A long time ago I posted a question on the SDMB about the official names of the White House and the Pentagon. IIRC, it turned out that both names were, in fact, official these days. But the White House, at least, was called something else (the Executive Mansion, or something) before being formally rechristened by some early 20th century president.
Well, what about the “Eiffel Tower”? I assume that’s the official name today, but surely it could not have been the name of the thing when it was originally planned. I’ll bet it was called something else – the Exposition Tower or something. So, what was the original name and when did the official switch happen?
I checked several sites like this one and couldn’t find any reference to any other name but Eiffel Tower.
In short: it’s always been the Eiffel Tower.
Of course not. Since it’s in France, its official name is French: la Tour Eiffel. As far as I can tell, it’s always been called that.
According to this Monsieur Eiffel’s original name for the tower was the 300-metre tower. It was Eiffel’s detractors who dubbed it the Eiffel Tower.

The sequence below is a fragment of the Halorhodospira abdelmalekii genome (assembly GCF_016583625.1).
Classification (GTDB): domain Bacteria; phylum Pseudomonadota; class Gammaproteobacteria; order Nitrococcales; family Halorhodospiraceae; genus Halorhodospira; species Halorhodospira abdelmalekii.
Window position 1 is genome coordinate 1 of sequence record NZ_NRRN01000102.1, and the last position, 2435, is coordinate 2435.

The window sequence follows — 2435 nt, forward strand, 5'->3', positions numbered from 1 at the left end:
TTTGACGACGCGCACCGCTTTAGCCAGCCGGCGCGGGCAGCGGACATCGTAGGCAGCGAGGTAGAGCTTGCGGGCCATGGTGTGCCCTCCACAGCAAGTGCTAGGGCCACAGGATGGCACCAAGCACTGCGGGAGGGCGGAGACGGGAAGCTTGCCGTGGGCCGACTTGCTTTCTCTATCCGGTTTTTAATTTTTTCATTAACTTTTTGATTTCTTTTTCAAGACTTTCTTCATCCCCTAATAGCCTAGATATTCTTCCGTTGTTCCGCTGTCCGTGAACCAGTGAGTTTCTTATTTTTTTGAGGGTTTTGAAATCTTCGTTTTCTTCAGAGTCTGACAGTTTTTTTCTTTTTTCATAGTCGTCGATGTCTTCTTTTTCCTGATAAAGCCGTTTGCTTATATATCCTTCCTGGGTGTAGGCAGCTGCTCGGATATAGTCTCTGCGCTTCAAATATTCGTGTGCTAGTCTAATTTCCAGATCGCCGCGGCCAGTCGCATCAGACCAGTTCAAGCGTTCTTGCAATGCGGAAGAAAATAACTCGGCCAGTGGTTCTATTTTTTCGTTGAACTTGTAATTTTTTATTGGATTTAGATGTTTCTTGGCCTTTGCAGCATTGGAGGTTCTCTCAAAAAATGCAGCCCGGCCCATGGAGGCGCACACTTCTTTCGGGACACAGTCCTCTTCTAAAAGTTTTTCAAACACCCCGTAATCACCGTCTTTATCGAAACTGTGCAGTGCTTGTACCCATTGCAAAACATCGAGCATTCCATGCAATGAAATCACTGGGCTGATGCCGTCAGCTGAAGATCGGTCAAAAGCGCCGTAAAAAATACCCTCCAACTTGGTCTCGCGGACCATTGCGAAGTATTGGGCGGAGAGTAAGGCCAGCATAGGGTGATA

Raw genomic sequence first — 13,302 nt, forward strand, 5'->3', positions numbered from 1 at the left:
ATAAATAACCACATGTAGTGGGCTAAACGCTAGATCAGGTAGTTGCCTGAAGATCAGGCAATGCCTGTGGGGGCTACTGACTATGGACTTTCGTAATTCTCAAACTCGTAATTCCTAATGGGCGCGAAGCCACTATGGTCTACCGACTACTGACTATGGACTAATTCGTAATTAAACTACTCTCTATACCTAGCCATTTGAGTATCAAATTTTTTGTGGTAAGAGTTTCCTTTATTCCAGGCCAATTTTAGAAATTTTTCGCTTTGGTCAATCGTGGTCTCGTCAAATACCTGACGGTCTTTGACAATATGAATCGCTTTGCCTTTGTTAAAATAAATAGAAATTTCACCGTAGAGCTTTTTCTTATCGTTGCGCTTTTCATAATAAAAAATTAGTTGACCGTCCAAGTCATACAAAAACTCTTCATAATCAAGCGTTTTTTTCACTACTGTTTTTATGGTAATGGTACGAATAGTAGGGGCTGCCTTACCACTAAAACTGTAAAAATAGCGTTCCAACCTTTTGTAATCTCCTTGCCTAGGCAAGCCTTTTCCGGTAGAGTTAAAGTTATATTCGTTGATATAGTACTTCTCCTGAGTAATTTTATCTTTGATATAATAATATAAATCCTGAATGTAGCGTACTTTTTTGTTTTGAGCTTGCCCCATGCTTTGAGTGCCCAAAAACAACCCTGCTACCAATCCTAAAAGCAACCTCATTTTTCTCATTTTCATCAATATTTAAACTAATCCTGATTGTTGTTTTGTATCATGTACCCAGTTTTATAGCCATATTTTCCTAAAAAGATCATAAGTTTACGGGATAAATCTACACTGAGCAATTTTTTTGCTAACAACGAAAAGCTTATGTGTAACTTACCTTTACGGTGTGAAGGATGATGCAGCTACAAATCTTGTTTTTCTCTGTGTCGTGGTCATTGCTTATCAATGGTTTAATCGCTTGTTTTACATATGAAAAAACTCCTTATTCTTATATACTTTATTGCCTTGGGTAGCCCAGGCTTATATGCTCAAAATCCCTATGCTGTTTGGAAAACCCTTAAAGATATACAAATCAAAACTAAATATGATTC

And what were their names?
The name was first used on February 14th 1887, as “la tour de M. Eiffel” in a letter published in the newspaper Le Temps that decried the then-incomplete project. The letter was signed by several of the most prominent members of the cultural scene such as Charles Gounod, Guy de Maupassant, Alexandre Dumas (son), Sully Prudhomme, William Bouguereau, etc.
In a reply to this letter, Gustave Eiffel refers to the tower as “la Tour” (the Tower) with a capital ‘T’. See here.
There are two cites in the New York Times from 1886 calling it the Eiffel Tower. That has nothing to do with it’s official name at the time of the exposition, but it predates the cites from the official website of the Eiffel Tower.
In their defense, electronic database searching makes research so much easier than the old fashioned way.
In all of the stories from major US newspapers in 1889 during the opening of the exposition, it’s always called the “Eiffel tower.”